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Sri Lanka's elephant census begins despite boycott
12 Aug, 2011 15:05:59
MINNERIYA, August 12, 2011 (AFP) - Thousands of workers, soldiers and volunteers fanned out across Sri Lanka on Friday to begin the country's first national elephant survey despite a boycott by some wildlife groups.
Hundreds of conservationists decided not to take part because of fears prompted by comments from a minister that the survey will be used to seize elephants and send them to temples for use in religious ceremonies.

Some 4,000 people are taking part in the two-day survey which is the first time formerly war-ravaged Sri Lanka has attempted to count elephants in all of its national parks

The enumerators headed out before dawn on Friday and started the count at watering holes, ancient irrigation tanks and lakes commonly used by elephants.

The animals will be categorised according to gender and the number of young, Pradeep Hettiarachchi, park warden at the Minneriya National Park told AFP.

"We have the largest concentration of wild elephants in a single park and the survey will give us valuable information for park planning and conservation work," Hettiarachchi said.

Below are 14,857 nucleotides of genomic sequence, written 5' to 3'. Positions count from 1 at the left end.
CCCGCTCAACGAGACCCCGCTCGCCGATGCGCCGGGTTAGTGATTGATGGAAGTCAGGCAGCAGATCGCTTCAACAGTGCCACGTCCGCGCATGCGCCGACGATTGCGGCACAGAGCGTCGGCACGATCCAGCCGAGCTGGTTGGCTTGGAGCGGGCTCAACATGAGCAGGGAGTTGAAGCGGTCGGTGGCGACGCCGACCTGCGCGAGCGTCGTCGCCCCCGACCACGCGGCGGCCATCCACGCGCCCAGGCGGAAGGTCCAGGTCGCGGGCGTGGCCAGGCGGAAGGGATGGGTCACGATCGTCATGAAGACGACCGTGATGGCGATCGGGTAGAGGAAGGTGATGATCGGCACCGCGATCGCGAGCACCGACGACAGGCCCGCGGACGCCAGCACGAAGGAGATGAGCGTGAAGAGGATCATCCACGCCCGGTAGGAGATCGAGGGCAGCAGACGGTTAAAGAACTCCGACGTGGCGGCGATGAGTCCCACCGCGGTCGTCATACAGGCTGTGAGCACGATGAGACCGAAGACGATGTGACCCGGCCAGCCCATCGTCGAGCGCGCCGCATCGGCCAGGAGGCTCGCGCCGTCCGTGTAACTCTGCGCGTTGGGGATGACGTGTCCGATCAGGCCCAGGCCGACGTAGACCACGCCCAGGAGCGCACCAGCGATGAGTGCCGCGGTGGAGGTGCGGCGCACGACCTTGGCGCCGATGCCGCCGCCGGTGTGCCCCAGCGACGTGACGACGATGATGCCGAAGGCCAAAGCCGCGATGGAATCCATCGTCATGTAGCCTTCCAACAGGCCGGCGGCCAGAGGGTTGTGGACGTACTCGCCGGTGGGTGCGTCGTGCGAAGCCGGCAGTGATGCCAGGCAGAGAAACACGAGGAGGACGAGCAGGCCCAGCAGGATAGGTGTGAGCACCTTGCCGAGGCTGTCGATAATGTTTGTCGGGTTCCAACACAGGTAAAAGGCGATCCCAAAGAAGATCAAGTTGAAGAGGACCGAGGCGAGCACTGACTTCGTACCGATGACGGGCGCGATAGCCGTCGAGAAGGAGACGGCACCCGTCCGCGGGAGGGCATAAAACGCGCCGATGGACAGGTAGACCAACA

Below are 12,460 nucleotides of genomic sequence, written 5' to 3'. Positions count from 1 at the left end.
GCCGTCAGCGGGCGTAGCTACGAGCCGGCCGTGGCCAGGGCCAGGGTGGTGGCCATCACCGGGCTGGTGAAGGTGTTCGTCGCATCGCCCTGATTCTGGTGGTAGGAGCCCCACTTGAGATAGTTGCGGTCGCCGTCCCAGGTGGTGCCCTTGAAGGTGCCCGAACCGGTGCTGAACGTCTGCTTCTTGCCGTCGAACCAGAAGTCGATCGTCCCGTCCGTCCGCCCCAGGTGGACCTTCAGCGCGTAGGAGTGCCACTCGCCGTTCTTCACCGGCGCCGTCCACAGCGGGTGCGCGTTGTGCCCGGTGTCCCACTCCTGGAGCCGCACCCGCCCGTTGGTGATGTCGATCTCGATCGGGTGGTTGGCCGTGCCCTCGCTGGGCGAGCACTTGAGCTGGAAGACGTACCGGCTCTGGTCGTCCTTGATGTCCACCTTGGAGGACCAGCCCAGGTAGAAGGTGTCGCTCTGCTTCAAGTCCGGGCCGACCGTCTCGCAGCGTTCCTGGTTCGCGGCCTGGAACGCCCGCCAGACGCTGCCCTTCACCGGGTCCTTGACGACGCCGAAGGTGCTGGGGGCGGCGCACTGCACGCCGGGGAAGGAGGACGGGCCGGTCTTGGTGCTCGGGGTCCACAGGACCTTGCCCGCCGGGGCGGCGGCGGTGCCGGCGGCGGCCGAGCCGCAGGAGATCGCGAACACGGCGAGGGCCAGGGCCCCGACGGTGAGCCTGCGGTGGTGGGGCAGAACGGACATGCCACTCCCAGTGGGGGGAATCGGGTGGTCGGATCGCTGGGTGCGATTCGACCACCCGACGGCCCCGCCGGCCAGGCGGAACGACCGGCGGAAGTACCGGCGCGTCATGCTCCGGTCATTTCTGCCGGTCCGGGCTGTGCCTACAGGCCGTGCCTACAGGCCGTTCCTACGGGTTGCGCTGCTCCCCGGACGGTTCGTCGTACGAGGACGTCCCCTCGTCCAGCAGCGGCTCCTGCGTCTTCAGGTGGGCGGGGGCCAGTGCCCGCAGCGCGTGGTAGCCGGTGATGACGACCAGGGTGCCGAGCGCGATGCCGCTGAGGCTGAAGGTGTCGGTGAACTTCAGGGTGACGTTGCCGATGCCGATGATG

The boycott was triggered by reported comments by Wildlife Minister S. M. Chandrasena earlier this week who said that the results of the survey would be used to identify elephants to be domesticated.

"Calves suitable for pageants will be chosen during the elephant census, tamed and handed over to the temples," he said according to the Colombo-based Daily Mirror newspaper.

"Sometime back there were more than 300 tamed elephants in the country and the number has now dwindled to around 150 of which only a few are tuskers suitable for pageants."

Elephants are treated as sacred animals in Buddhist-majority Sri Lanka and are often paraded during temple festivals.

Wildlife officials have denied there was any plan to use census data to capture wild elephants.

The shortfall of volunteers caused by the boycott was filled by security forces and villagers who will work alongside wildlife officials, said S.R.B. Dissanayake, deputy director of the Department of Wildlife Conservation.

The survey results are due within a month and will give a fair picture of herd patterns and numbers in a country that boasted 12,000 elephants in 1900, according to officials.

The department estimates the current population at just 4,000.

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